Re: Bring Up the Bodies
Posted by guillermo maynez on 13/7/2012, 12:52:09, in reply to "Re: Bring Up the Bodies"
Sounds great!! I will be in Washington DC next week and make sure I buy Bring up the Bodies. Are there any other sequels already in print? |
: I finished the book and now I am having withdrawal
: symptoms. Where can I get more Cromwell?
: If we assume that this fictional book was the truthful
: chronicle of events, then 5 people were beheaded just
: to please the king; the parliament and the justice
: system were nothing but a show, just to confirm what
: was already decided by Cromwell. Cromwell wrote the
: story and then executed it making a mockery of the
: parliament, the jury, the system ... It was ridiculous
: and shameful.
: I am now curious to read the downfall of Cromwell. And
: other wives of Henry.
: --Previous Message--
: I finished the sequel to Wolf Hall yesterday,
: half of it in one day which should tell you how
: engrossing it becomes. The subject is the fall of Anne
: Boleyn, with a much narrower focus in place, time, and
: cast than Wolf Hall .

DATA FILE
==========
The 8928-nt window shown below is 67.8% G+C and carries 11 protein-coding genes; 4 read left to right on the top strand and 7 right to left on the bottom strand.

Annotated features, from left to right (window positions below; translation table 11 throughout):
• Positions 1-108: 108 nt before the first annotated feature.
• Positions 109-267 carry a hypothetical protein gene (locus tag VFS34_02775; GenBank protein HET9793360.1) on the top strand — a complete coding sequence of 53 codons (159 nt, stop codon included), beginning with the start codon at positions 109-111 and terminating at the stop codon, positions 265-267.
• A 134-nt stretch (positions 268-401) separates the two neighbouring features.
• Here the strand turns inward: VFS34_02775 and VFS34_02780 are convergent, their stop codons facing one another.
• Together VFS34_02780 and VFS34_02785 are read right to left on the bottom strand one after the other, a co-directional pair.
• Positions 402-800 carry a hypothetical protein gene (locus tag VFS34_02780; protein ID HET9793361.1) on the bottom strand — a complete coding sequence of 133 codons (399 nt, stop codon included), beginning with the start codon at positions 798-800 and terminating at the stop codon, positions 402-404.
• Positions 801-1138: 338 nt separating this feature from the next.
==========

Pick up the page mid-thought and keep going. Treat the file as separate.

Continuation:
: This novel starts out as Wolf Hall ended, perhaps
: overly sympathetic to Thomas Cromwell, showing him as
: the perfect head of the perfect household and the wise
: and loyal servant to an unwise king. But midway
: through the book a darker side of Cromwell begins to
: emerge, and he is shown as a more complex individual,
: someone capable of putting his personal motives ahead
: of truth and justice.
: If the theme of Wolf Hall was that history is made
: behind the scenes, the theme of Bring Up the Bodies
: is found in this quote (page 159): "What is the
: nature of the border between truth and lies? It is
: permeable and blurred because it is planted thick with
: rumour, confabulations, misunderstandings, and twisted